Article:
The third floor contained storage rooms, twelve bedrooms, and two lavatories. The bedrooms were of a dull finish, and each had a cedar closet. The bathrooms were glazed tile.

Storage, mechanical, and service rooms divided the basement. The finish was mostly painted brick walls and painted concrete ceilings and floors. The laundry room had a wood or concrete floor and a six-foot glazed tile wainscot. Mechanical equipment included two low-pressure steam boilers, a hot water boiler and an insulated storage tank, a pool heater and filter system, a vacuum system, a water softener, and air conditioning compressors.

A central vacuum system and central air conditioning made the house technically advanced for its time. There were buttons in all the rooms connected to a call board in the kitchen to summon servants. An automatic four-passenger elevator serviced all four floors that the servants used to carry heavy, unwieldy items to the upper floors.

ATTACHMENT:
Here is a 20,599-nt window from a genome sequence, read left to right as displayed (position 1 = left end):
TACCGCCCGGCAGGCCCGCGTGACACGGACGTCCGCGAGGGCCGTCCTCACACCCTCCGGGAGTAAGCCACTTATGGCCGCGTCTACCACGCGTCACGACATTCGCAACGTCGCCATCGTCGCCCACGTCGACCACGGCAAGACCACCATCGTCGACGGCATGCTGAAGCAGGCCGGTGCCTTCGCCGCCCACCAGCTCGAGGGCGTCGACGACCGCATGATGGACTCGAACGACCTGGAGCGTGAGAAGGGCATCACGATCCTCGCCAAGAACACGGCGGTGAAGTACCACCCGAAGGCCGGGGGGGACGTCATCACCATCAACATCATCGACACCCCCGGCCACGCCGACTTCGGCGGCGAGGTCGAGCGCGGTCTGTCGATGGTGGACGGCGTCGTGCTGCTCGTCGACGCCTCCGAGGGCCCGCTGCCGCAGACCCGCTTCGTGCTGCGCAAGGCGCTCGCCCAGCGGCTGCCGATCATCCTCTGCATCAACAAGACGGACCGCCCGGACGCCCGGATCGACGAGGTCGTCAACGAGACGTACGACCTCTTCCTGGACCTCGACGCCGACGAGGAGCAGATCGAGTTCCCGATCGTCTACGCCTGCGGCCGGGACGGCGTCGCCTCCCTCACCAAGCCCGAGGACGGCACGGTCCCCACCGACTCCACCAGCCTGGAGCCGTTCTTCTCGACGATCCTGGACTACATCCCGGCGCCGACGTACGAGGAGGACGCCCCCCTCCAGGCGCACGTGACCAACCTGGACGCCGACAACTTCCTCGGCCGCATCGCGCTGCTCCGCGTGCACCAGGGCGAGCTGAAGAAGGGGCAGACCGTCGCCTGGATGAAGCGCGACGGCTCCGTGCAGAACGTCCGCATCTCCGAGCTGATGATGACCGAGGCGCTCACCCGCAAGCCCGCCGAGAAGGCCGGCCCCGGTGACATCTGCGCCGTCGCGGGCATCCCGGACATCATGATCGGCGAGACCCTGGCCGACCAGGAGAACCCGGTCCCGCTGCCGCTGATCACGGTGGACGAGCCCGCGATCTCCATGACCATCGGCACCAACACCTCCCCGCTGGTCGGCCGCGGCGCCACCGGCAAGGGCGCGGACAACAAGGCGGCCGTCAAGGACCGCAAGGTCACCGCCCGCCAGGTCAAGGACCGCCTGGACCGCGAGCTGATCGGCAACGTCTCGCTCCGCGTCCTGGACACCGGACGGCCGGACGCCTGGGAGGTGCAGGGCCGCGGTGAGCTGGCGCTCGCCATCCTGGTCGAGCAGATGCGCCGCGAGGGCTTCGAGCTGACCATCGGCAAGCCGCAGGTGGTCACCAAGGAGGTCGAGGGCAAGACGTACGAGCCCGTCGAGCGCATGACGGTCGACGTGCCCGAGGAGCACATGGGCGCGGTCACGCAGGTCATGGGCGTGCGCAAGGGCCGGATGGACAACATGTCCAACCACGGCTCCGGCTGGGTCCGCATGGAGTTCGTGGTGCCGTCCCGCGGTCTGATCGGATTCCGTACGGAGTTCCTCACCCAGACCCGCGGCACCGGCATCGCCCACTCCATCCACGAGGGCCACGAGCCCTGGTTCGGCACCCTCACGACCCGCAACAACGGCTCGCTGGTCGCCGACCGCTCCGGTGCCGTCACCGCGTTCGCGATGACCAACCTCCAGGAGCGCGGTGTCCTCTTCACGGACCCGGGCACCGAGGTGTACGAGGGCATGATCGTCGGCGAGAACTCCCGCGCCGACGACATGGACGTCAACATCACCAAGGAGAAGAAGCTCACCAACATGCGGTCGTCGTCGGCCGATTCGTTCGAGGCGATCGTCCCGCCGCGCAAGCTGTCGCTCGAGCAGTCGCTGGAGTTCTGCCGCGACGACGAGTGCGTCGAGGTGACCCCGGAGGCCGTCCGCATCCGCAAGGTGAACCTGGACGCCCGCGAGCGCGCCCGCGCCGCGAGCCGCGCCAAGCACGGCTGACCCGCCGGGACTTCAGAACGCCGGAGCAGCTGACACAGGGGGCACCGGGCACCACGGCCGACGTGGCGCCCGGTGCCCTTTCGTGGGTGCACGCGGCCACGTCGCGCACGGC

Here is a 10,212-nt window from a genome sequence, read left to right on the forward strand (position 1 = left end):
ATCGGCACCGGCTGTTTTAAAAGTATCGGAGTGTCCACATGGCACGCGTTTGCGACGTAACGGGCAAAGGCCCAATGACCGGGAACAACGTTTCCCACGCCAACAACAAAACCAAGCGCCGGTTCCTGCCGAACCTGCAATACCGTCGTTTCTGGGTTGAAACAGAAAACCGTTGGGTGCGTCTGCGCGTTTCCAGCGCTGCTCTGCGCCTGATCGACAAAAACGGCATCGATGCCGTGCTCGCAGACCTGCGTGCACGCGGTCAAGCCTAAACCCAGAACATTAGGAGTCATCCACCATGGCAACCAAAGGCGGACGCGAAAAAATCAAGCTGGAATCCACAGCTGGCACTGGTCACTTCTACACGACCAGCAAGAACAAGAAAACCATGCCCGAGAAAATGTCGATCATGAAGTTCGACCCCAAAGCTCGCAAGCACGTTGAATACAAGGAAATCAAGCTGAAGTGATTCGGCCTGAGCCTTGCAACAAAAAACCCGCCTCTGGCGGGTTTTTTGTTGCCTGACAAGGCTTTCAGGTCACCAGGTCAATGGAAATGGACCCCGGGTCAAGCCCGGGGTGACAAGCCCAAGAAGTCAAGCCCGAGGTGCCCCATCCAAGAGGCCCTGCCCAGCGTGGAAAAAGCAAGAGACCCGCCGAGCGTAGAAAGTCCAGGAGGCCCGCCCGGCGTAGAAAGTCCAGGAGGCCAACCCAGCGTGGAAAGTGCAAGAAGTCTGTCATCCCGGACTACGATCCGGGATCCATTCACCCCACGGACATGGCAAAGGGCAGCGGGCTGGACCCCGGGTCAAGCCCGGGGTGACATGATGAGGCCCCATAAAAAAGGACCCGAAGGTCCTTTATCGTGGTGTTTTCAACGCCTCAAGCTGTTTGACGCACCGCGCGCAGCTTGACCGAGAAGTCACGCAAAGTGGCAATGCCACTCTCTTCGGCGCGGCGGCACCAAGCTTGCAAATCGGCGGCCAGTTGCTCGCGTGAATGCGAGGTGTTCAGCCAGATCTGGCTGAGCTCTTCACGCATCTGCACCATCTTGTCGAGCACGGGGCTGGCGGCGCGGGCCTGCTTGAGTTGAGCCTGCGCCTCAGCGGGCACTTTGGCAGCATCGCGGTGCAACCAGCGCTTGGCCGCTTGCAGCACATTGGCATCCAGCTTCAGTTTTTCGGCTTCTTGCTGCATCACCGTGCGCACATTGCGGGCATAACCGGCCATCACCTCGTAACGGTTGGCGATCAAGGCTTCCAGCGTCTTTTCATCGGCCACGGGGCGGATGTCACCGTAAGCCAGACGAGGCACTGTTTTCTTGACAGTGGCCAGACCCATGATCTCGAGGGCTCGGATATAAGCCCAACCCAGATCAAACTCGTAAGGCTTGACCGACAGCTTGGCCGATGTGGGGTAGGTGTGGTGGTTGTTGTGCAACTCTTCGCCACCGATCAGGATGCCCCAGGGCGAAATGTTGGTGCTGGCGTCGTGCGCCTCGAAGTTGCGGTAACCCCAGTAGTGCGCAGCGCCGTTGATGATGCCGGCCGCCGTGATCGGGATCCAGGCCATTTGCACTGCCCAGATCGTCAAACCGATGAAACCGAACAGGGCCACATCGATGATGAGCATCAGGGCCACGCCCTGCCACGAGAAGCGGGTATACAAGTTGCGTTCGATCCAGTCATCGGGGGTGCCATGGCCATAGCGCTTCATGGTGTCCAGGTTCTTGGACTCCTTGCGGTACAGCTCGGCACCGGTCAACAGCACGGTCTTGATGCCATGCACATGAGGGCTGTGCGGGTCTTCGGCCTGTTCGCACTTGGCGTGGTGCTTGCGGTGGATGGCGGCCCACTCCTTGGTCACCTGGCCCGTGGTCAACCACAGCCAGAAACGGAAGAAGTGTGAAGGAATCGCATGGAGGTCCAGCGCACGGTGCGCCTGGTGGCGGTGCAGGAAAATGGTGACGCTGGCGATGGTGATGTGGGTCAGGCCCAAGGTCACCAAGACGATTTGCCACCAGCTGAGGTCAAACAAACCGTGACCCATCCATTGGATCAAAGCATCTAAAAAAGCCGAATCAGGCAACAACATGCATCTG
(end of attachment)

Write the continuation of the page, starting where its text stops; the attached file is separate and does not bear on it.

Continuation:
Walter Maxim started as a gardener and caretaker shortly after the home was built and maintained the home year-round. His responsibilities included a dairy barn, a boathouse, and a swimming pool. Also included were a variety of domestic animals and plus the children’s zebra. Maxim worked on the estate for over fifty years and managed to put three children through graduate school. Walter died on March 31, 1964, at age 85.

Frederick L. and Lulu Ball acquired the estate on September 4, 1946, using the money from the funds received when Lakeland Freeway took a portion of his 9432 Lake Shore Boulevard estate. Ball liked to joke that the house was free since it was just a bank transfer.